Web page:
To those who have gained complete wisdom the world appears as it truly is, no longer a place of imprisonment and attachment. This very world is experienced as identical with nirvana, the enlightened mind. To the unenlightened this vision goes unnoticed as they wrestle with their longings, desires, and selfish attachments. This is the paradox that only the awakened can truly understand.
This world, right now, is nirvana, a place of lasting peace and radiant beings visible to the dharma eye of great Bodhisattvas. Yet, to the unenlightened the world is a mix of events ranging from innocent joy to crushing sorrow, from flashy novelty to imprisoning repetition.
Apathy is the affliction of those who, jaded by disappointments and unfulfilled in their desires, surrender to the negative aspects of the world and seek safety from the storm in their withdrawal. Even the Buddha encountered a similar situation when he withdrew to the forest to practice with the ascetics.
Yet, it is very important to realize his next step. After much contemplation, he realized that the middle way between extremes must be followed. Leaving the seclusion of the forest he came upon the great realization. Sitting under the Bodhi tree he saw all as it truly is. He experienced the interconnectedness of all phenomena. He was filled with great compassion for all sentient beings.
It is then that he resolved to remain in the world and teach. His actions speak to us not of a man who was indifferent to the plight of the world, or disengaged from society. Rather, he was a tireless advocate for transforming ignorance into wisdom. He taught to the simple and learned alike, and laid out a path of righteous behavior and ethics for both laypeople and monastics to live on long after his passing.
The Buddha demonstrated that it is through compassion for all living beings that complete enlightenment is available. Buddhist practitioners are committed to selflessly act for the improvement of all living beings toward their eventual enlightenment. This is at the heart of what is called the Bodhisattva vow. It is an intense compassion and conviction to free all sentient beings from suffering in samsara.
Continuity of Lives
There may be some of us that are unfamiliar with the term samsara. Samsara is the cycle of birth, death, and rebirth, or what is called reincarnation. This has also been called the wheel of life in order to depict a constant revolution of endless cycles of reincarnation.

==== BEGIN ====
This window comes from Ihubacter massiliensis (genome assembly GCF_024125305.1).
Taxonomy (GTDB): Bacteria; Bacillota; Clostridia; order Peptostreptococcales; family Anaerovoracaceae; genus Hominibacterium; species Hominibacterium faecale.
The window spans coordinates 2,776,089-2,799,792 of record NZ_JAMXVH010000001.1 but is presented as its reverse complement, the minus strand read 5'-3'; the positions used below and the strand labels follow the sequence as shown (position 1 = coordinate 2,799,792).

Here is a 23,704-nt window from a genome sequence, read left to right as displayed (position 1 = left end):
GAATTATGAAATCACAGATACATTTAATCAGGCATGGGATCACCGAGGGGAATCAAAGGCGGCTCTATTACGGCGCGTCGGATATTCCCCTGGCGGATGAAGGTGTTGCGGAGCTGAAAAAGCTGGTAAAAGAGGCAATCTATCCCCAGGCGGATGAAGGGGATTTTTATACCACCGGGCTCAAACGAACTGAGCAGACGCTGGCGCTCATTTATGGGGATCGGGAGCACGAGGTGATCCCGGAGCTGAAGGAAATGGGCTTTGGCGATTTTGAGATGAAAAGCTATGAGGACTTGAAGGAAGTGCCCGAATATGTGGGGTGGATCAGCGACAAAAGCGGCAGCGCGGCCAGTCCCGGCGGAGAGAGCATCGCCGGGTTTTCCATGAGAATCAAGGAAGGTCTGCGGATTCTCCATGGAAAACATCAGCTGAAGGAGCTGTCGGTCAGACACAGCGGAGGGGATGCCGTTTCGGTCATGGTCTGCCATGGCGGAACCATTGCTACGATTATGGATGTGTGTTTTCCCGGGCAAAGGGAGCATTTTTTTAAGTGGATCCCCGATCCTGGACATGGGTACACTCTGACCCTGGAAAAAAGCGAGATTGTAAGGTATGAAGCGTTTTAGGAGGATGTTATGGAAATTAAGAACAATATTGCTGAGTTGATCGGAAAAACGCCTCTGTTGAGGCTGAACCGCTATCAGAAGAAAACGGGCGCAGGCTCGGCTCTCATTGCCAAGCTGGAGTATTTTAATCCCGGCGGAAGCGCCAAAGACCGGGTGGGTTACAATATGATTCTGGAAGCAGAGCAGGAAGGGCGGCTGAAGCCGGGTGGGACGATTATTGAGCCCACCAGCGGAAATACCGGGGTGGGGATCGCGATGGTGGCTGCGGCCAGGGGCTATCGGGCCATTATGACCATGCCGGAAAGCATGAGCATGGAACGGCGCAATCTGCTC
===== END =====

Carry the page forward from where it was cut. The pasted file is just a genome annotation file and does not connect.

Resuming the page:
One way for the modem person to think of reincarnation is through a definition of the scientific law of thermodynamics. This physical law declares that energy is neither created nor destroyed, it merely changes forms. The constituents that make up our bodies, our world, and our minds are forever in a continuous cycle of birth, decay, and renewal as energy changes forms.
Each of us represents a particular psychic attachment that has developed in connection with these forms that leads to a defined sense of self, or ego. It is this sense of self that clings7, continues, and becomes associated with form after form after form. This continuity of lives, or incarnations, is part of a great chain of karma (intentional action) that assures the reaping of the fruits of this life, good, bad, and neutral, in the conditions of next.
To gain understanding of our actions in past lives we should simply examine the physical and mental conditions of our lives night now. To gain an understanding of what we will become in the future we should carefully observe the actions of our current lives.
There is no reprieve from a life spent in ignorance and apathy. This fact alone should shake one out of their state of lethargy and indifference.
After many lifetimes of clinging to this form or that form the wise discover the nature of impermanence. Just as we cannot grasp space, we cannot stop time from stealing away all that has been and will be. Even the great Himalayan Mountains had a time when they were not, and will someday cease to be present again.